Greenhaven Shelter for Women – A Vital Way Out

LuxuryOrillia Contributor Nikki Cole says community support is vital to Orillia’s Greenhaven Shelter for Women

 

Deciding to leave an abusive or violent relationship takes an enormous amount of courage, so knowing you have somewhere safe to go once you make that decision can make all the difference.

Greenhaven Shelter for Women in Orillia Ontario has been offering that safe space for local women for nearly three decades. Recently, the shelter took an enormous step forward, moving out of the converted house where it had been based and taking ownership of a new 14,000 square foot facility in the city’s north end.

The shelter provides a variety of services, ranging from short-term emergency crisis intervention, outreach community support, transitional housing support services, and a children’s program offering support to kids who are exposed to and witnessing violence against their mothers, explains Executive Director Liz Westcott.

 

Fundraising Plays a Key Role in Greenhaven’s Success

 

While Greenhaven did receive significant government funds towards construction, they were still obligated to raise $1 million towards the new building in addition to what they must raise annually towards the overall operating costs.

“For us to keep this building operating, we need to fundraise each and every year for groceries and operations. Just to pay the hydro bill is done with fundraised dollars. Everything helps and we are incredibly grateful to our community for their support,” says Liz.

“We get about $680,000 for operating the shelter which covers close to 80 per cent of operations, but we need to fundraise $250,000 annually. That just keeps the lights on and doors open. There is no luxury in those numbers.”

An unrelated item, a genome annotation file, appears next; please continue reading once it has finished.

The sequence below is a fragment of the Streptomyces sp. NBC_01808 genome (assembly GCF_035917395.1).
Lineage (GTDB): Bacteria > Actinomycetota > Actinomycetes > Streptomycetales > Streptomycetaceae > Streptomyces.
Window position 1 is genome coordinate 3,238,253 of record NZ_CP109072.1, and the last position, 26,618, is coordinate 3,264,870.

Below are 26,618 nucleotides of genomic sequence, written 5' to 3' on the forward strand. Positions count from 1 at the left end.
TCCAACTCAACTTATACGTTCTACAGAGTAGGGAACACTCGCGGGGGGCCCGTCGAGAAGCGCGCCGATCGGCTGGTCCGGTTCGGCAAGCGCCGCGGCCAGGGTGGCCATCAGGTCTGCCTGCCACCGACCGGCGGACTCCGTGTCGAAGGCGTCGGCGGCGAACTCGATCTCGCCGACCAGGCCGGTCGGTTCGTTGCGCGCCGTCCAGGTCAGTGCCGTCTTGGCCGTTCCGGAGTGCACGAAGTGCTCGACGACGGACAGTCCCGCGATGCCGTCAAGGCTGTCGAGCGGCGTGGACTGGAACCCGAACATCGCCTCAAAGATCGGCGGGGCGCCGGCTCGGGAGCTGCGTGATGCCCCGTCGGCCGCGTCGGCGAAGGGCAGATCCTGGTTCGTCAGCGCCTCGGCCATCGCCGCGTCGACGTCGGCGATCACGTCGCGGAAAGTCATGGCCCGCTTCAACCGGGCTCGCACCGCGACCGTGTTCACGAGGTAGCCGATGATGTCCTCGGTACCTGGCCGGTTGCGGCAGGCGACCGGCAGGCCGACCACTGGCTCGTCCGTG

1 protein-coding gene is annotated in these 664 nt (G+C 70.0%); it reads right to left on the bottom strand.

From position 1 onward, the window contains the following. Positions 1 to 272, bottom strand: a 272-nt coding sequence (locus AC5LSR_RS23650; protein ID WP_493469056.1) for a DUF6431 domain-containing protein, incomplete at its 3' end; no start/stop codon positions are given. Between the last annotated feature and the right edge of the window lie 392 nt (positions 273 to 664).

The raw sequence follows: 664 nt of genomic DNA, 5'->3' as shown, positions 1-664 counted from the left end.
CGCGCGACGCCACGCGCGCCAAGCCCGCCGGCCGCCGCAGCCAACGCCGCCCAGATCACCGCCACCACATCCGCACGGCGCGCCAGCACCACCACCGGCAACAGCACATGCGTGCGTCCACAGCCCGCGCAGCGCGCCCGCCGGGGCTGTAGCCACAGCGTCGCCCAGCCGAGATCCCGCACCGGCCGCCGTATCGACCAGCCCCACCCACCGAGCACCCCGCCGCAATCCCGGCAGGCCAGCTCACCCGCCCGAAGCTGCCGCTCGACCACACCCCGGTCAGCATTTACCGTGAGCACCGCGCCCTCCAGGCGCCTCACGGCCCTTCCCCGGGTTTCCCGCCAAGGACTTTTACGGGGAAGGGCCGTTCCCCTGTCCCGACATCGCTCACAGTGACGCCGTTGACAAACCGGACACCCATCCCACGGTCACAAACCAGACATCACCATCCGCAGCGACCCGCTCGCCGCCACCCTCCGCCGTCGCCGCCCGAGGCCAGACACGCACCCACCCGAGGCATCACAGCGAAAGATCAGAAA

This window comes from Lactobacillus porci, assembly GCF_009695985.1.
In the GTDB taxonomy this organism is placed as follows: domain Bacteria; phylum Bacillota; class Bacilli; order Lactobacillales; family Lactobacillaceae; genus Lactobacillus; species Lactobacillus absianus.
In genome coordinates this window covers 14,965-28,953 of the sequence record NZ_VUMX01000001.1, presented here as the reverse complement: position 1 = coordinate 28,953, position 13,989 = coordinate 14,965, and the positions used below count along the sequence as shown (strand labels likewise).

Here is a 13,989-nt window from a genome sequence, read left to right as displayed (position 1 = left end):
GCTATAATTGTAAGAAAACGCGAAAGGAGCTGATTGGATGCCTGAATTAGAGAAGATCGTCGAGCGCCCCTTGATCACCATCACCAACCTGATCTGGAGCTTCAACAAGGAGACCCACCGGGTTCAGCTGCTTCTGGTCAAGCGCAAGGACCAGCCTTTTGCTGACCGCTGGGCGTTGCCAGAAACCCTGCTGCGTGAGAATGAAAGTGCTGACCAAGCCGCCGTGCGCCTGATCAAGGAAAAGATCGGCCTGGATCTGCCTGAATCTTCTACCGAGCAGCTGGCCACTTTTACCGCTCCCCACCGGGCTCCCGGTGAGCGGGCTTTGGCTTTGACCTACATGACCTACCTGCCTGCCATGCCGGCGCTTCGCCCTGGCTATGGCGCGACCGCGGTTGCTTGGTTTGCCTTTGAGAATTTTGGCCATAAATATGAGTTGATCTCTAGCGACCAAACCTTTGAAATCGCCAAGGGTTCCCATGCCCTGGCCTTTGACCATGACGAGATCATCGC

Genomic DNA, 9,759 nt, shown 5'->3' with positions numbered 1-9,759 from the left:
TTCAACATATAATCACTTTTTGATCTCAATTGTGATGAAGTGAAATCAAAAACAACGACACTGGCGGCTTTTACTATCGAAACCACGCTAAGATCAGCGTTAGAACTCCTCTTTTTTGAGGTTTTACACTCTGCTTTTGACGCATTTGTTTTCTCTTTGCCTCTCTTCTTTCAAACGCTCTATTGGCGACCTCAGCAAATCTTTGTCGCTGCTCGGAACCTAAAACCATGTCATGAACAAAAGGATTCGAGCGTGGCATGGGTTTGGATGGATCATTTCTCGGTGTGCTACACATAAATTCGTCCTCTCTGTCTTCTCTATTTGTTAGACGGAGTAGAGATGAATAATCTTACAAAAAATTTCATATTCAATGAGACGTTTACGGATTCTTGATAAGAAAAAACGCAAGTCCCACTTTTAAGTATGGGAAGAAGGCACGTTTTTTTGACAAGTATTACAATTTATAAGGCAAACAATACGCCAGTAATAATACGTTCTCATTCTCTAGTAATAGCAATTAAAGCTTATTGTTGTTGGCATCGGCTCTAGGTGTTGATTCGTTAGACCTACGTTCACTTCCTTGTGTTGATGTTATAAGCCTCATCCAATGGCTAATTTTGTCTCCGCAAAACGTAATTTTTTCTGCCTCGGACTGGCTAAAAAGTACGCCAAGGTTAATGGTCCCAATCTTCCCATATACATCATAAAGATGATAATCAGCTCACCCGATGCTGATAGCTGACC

That’s where events like Greenhaven’s annual charity golf tournament come in, having raised over $300,000 since the first tee time 21 years ago. This year’s event is slated for Monday, July 6, at Bonaire Golf Club in Coldwater and Liz is anticipating it will be the best yet. The cost of the event is $150 per golfer or $600 for a team, and sponsorships are accepted.

“We have a variety of ways in which to sponsor the tournament,” says Liz, adding the event typically brings in between $15,000 and $20,000 each year.

 

Greenhaven Helps Women and Children Create New Lives After Abuse

 

Liz has been with Greenhaven since before the doors opened 28 years ago. She has witnessed numerous women and children who were able to create new lives after receiving help from the staff and services at the shelter.

“The success stories are pretty amazing. A woman came back once and asked for a staff member by name. She had left her relationship seven years prior because she’d spoken to this person on the phone who made her feel empowered to do it,” says Liz, adding the woman explained her life had changed in every way thanks to the help she received.

“She said she was now in a relationship that feeds her soul and in a position where she can now give back. The only place she wanted to do that was at Greenhaven.”

Another success that comes to mind is of a young man who approached her at a fundraising event.

“I was standing chatting to some folks and all of a sudden I felt someone put something in my hand. I looked up and saw this young man standing beside me – and in my hand was a $100 bill,” she says. “He told me he’d lived at the shelter when he was eight years old and said he just had to come and give me the money. I thought ‘wow!’ That experience had a profound impact on that young man’s life. It’s stories like these that get you up in the morning.”

 

Drive and Determination Helped Build Orillia’s First Shelter for Women

 

The shelter officially opened its doors in late 1991 after a group of local women joined forces to investigate what was available in Orillia for women experiencing violence in their home.

But its roots went back several years before that. Women had begun coming forward and talking to social workers and counselling agencies about the fact they were in dangerous situations and didn’t know what to do. But there were few services available to them in their community.

“There was a shelter in Barrie but nothing local,” notes Liz.